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Two states approve abortion bans for a post-Roe America.

Alex Wong/Getty Images

Voters in Alabama and West Virginia have approved amendments to their respective state constitutions that seek to immediately ban abortion if Roe V. Wade—the landmark 1973 decision that made abortion legal nationwide—is ever overturned by the Supreme Court.

West Virginians narrowly voted to approve Amendment 1, which will state that “nothing in this Constitution secures or protects a right to abortion or requires the funding of abortion.” A similar amendment passed in Alabama late Tuesday night: Amendment 2, which will grant “fetal personhood” to unborn babies, and “recognize and support the sanctity of unborn life and the rights of unborn children.”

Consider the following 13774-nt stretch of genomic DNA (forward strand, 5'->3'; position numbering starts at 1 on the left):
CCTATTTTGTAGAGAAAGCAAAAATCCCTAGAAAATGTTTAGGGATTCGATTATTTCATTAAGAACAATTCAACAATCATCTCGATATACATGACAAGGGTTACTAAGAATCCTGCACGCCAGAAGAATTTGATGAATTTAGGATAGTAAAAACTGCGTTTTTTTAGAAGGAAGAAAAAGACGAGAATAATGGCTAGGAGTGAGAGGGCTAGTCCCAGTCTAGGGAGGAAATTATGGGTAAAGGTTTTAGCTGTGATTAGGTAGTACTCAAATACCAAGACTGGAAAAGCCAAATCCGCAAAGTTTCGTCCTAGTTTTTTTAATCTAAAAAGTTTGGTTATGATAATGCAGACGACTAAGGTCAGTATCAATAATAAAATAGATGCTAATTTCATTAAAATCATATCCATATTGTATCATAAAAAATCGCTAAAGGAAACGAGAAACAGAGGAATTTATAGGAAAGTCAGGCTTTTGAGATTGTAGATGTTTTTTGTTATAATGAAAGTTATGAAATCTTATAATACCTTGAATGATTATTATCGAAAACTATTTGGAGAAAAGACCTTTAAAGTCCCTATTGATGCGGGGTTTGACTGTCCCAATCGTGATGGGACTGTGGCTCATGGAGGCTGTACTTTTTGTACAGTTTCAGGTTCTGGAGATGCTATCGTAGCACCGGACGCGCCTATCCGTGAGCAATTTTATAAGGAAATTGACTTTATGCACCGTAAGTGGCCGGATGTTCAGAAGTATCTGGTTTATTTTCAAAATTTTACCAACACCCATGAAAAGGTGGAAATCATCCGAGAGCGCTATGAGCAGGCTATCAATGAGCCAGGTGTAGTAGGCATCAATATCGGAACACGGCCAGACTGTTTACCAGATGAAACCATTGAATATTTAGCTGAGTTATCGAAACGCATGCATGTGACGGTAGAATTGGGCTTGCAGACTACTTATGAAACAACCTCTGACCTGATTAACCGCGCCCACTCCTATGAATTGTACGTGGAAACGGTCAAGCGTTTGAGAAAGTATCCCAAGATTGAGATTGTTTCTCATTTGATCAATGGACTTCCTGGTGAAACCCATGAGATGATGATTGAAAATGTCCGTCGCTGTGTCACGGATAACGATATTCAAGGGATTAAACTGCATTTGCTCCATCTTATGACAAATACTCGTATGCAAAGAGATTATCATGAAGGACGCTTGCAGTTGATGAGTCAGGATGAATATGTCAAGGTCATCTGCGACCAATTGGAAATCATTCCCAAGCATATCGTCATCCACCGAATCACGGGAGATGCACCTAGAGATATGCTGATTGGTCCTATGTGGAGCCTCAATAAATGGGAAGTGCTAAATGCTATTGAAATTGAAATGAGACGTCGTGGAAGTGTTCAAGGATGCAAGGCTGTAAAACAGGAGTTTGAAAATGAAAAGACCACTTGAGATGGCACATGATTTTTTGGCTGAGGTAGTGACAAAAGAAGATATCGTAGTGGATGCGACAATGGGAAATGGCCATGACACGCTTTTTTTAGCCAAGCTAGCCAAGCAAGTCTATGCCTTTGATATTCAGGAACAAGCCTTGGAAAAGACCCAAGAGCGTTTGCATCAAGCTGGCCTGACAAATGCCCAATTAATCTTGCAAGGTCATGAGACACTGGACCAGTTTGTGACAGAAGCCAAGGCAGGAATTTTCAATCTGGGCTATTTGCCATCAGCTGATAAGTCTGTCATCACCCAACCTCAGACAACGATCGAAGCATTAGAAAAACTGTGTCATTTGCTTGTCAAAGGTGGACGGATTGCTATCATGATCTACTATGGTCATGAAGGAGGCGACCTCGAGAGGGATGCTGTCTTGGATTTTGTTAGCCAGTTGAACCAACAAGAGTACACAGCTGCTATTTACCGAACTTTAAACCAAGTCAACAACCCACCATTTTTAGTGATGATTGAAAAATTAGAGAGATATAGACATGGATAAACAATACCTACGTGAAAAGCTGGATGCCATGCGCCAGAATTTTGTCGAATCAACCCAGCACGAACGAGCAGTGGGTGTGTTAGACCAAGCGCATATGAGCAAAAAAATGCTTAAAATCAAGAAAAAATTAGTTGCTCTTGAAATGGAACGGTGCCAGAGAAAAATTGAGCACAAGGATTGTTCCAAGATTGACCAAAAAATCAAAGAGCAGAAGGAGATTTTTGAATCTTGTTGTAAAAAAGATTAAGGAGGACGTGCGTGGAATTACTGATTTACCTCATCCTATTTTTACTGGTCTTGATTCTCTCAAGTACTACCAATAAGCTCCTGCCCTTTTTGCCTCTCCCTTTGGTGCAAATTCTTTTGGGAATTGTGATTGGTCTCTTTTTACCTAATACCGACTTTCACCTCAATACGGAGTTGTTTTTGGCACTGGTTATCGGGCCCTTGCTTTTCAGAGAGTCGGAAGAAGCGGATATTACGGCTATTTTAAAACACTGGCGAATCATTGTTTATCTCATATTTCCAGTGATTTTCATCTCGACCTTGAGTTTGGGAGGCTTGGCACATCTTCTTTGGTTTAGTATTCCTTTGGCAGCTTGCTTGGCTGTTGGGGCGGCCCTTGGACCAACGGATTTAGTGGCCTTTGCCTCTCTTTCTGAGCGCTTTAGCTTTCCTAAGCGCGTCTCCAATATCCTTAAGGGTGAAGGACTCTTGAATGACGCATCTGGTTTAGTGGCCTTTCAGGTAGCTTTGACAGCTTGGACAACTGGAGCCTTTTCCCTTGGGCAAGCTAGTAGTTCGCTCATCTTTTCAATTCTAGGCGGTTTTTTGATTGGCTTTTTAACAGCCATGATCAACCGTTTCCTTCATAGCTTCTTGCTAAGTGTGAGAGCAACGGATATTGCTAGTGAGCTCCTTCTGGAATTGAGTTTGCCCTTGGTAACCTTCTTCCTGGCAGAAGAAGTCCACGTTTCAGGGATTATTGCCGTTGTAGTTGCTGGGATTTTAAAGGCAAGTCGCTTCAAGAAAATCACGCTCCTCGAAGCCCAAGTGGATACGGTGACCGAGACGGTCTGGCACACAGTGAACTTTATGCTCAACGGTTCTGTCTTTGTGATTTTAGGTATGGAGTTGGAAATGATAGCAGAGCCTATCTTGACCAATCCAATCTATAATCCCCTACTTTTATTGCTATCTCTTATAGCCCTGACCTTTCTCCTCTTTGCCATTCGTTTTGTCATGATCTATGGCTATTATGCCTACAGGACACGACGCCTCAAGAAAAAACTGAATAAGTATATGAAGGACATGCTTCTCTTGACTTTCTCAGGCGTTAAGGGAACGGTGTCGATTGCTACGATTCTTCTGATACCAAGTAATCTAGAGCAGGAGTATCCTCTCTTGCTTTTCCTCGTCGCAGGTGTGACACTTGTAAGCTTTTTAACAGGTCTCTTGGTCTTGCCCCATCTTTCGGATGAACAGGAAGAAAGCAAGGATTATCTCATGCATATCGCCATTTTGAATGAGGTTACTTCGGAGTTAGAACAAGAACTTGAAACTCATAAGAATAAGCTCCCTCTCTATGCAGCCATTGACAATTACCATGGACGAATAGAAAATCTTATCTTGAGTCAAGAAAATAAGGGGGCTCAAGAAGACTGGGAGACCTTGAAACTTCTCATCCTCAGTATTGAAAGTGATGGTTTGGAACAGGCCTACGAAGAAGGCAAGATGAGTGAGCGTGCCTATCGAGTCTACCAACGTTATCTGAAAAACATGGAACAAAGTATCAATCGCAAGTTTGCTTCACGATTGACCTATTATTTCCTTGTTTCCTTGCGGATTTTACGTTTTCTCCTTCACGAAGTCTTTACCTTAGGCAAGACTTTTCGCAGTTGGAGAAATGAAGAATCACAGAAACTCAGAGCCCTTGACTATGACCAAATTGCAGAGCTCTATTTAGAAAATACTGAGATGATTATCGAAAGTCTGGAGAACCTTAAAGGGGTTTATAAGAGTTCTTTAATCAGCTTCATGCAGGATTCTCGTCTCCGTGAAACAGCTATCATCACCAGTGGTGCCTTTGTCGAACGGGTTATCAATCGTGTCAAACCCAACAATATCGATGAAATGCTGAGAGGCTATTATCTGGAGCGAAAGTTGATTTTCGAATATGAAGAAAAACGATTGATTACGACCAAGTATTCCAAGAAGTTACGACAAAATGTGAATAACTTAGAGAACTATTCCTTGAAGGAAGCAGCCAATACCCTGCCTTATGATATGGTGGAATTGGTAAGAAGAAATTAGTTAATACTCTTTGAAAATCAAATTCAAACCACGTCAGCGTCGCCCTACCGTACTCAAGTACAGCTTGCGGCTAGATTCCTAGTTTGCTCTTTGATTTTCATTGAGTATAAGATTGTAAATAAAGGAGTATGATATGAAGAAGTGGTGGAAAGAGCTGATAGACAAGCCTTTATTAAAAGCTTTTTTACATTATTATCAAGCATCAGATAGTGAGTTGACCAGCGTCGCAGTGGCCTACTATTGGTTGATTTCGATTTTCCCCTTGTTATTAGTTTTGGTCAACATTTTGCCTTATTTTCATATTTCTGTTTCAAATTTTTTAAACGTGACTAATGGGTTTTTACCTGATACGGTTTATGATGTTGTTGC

The new amendments are meaningless, for now. State constitutions can’t ban abortion, because Roe v. Wade affirmed that abortion was legal across the country. If Roe v. Wade is ever overturned by the Supreme Court, however, those amendments would go into affect, and women in both states would have to travel out-of-state to undergo the procedure.

Overturning Roe used to be seen as a pipe dream for anti-abortion advocates. But it’s now seen as a possibility, given Brett Kavanaugh’s recent confirmation to the Supreme Court. “Nobody knows what the reversal of Roe might look like in practice,” Irin Carmon wrote recently for The Cut, “but it’s likely the Supreme Court will give states more power than ever to shape abortion law.” Alabama and West Virginia have now stated clearly what they would do with that power.